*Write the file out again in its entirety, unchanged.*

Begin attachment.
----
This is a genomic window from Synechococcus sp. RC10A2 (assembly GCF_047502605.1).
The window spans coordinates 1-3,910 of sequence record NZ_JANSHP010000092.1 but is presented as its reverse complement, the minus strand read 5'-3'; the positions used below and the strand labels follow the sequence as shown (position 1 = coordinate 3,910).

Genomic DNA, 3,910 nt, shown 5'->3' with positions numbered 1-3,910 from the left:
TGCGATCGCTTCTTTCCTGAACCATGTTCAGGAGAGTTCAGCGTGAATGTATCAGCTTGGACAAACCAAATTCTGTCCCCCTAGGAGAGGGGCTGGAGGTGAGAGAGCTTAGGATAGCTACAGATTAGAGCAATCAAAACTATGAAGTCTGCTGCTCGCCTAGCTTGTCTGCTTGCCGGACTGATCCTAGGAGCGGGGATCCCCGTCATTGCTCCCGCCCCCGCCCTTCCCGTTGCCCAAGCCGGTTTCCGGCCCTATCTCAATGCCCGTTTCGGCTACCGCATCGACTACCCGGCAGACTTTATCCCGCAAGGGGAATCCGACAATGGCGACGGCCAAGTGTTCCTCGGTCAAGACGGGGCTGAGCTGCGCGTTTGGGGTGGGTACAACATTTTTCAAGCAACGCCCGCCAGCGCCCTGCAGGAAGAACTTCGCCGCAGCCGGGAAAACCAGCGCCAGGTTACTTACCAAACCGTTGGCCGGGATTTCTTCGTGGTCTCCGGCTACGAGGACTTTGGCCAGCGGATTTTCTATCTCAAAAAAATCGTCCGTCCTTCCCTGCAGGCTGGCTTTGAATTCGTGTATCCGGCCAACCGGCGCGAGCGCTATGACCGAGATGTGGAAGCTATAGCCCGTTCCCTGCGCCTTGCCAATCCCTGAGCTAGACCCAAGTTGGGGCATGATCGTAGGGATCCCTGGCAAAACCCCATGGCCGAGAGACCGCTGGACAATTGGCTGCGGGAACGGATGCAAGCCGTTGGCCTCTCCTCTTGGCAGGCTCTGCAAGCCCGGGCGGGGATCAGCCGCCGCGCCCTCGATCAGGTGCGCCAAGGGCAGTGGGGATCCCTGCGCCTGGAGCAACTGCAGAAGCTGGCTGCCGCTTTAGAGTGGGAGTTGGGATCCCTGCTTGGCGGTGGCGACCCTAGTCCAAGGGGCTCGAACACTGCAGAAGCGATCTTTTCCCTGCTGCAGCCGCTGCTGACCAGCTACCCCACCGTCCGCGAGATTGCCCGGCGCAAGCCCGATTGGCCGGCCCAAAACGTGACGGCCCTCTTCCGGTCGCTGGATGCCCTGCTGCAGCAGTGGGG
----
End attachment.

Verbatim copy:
This is a genomic window from Synechococcus sp. RC10A2 (assembly GCF_047502605.1).
The window spans coordinates 1-3,910 of sequence record NZ_JANSHP010000092.1 but is presented as its reverse complement, the minus strand read 5'-3'; the positions used below and the strand labels follow the sequence as shown (position 1 = coordinate 3,910).

Genomic DNA, 3,910 nt, shown 5'->3' with positions numbered 1-3,910 from the left:
TGCGATCGCTTCTTTCCTGAACCATGTTCAGGAGAGTTCAGCGTGAATGTATCAGCTTGGACAAACCAAATTCTGTCCCCCTAGGAGAGGGGCTGGAGGTGAGAGAGCTTAGGATAGCTACAGATTAGAGCAATCAAAACTATGAAGTCTGCTGCTCGCCTAGCTTGTCTGCTTGCCGGACTGATCCTAGGAGCGGGGATCCCCGTCATTGCTCCCGCCCCCGCCCTTCCCGTTGCCCAAGCCGGTTTCCGGCCCTATCTCAATGCCCGTTTCGGCTACCGCATCGACTACCCGGCAGACTTTATCCCGCAAGGGGAATCCGACAATGGCGACGGCCAAGTGTTCCTCGGTCAAGACGGGGCTGAGCTGCGCGTTTGGGGTGGGTACAACATTTTTCAAGCAACGCCCGCCAGCGCCCTGCAGGAAGAACTTCGCCGCAGCCGGGAAAACCAGCGCCAGGTTACTTACCAAACCGTTGGCCGGGATTTCTTCGTGGTCTCCGGCTACGAGGACTTTGGCCAGCGGATTTTCTATCTCAAAAAAATCGTCCGTCCTTCCCTGCAGGCTGGCTTTGAATTCGTGTATCCGGCCAACCGGCGCGAGCGCTATGACCGAGATGTGGAAGCTATAGCCCGTTCCCTGCGCCTTGCCAATCCCTGAGCTAGACCCAAGTTGGGGCATGATCGTAGGGATCCCTGGCAAAACCCCATGGCCGAGAGACCGCTGGACAATTGGCTGCGGGAACGGATGCAAGCCGTTGGCCTCTCCTCTTGGCAGGCTCTGCAAGCCCGGGCGGGGATCAGCCGCCGCGCCCTCGATCAGGTGCGCCAAGGGCAGTGGGGATCCCTGCGCCTGGAGCAACTGCAGAAGCTGGCTGCCGCTTTAGAGTGGGAGTTGGGATCCCTGCTTGGCGGTGGCGACCCTAGTCCAAGGGGCTCGAACACTGCAGAAGCGATCTTTTCCCTGCTGCAGCCGCTGCTGACCAGCTACCCCACCGTCCGCGAGATTGCCCGGCGCAAGCCCGATTGGCCGGCCCAAAACGTGACGGCCCTCTTCCGGTCGCTGGATGCCCTGCTGCAGCAGTGGGG